Stoudemire will make $21.6 million this year and has an early termination option for next season worth $23.4 million. By exercising that option and becoming a free agent Stoudemire would free up a lot of options for the Knicks, but given his current health and injury history, the chances of him walking away from that kind of money are slim to none.
Howard Faces Magic Tonight
For the first time as a Houston Rocket, Dwight Howard will go up against his former team the Orlando Magic tonight.
Although a year removed from being traded by the team to the Los Angeles Lakers, there’s still a lot of animosity from the Magic and their fan base especially toward Howard and the manner in which he left the team.
During the Rockets’ shootaround on Tuesday, Howard reflected on the decision process that led to him bouncing from Orlando to Los Angeles and eventually to Houston, where he will now call home for at least the next few years. He stressed the importance of doing what was best for Dwight and acknowledged that no matter what he did, there was still going to be a large group of people who didn’t approve of his choice.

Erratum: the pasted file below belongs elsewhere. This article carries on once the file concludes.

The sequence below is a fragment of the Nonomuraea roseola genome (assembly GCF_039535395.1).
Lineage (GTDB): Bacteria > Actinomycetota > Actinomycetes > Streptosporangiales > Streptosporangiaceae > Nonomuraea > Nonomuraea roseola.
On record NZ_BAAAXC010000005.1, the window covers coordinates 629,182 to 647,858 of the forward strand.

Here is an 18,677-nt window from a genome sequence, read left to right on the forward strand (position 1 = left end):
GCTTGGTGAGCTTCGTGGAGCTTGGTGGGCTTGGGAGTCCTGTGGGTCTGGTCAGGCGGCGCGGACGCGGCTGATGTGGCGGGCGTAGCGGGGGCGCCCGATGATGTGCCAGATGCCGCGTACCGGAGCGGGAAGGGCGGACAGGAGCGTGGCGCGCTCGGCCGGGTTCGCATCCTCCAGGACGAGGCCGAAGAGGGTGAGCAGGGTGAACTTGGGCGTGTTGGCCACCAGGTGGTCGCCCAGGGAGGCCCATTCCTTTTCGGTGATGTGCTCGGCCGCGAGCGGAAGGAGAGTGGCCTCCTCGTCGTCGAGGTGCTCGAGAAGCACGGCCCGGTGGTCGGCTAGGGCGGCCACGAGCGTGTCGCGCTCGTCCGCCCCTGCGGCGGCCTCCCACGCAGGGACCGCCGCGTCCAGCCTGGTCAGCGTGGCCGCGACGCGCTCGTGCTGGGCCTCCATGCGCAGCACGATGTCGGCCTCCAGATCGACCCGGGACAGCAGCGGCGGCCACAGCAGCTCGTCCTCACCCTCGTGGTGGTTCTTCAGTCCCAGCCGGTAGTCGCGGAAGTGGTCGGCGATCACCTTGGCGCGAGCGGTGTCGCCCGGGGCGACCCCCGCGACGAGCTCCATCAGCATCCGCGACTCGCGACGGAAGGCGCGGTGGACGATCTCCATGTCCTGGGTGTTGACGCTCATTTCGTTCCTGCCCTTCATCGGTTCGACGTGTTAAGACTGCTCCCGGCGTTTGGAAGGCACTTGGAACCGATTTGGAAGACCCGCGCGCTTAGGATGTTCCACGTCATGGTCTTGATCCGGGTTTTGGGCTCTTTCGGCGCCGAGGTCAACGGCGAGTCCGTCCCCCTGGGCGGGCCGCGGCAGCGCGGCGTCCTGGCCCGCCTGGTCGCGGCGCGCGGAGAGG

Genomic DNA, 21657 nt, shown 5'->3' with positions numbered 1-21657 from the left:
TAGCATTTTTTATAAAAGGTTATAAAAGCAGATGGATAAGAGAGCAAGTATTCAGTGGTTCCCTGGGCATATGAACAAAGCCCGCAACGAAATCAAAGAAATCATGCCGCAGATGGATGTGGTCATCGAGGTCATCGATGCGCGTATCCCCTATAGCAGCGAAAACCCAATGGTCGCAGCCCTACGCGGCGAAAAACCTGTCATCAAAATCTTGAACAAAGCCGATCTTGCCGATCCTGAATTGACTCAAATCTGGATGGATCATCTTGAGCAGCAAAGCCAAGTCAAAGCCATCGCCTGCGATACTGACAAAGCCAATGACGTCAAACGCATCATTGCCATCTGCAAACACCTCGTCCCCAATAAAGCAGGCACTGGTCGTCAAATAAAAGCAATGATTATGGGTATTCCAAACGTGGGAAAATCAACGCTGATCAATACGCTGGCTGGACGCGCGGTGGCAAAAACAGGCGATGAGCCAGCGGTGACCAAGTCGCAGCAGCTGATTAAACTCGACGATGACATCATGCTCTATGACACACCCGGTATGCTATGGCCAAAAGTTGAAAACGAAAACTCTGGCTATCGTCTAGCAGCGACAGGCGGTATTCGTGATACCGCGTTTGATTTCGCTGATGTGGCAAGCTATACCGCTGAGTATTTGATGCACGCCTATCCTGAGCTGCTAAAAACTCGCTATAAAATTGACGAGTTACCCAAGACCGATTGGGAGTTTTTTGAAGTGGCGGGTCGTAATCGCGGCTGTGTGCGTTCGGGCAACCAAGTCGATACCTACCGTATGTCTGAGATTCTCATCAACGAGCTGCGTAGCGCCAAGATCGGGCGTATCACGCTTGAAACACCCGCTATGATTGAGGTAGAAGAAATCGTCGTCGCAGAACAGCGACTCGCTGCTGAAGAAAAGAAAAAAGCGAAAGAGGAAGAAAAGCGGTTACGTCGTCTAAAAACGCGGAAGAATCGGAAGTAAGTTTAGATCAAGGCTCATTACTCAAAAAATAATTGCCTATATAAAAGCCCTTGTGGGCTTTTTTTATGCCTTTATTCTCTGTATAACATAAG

But, what really sticks with Howard and still bothers him to this day, is the fact that the Magic let Tobias Harris take his number 12, which he was hoping would be retired.
“I just think that despite whatever happened, there was a lot of things that I did that we did as a team and that number was special down there,” Howard said to Josh Robbins of the Orlando Sentinel. “And I was a bit upset about that.”
Harris’ decision to wear 12 is admirable, not vengeful, as it’s a tribute to his close friend who died from leukemia at the age of 17 – something that Howard is likely not aware of.
While their regular season match ups will hold more weight, Howard will probably be playing with a little extra added chip on his shoulder today. Last year against the Magic, he went for 21 points and 15 rebounds in a December 2 home loss and 39 and 16 in a March 12 road win.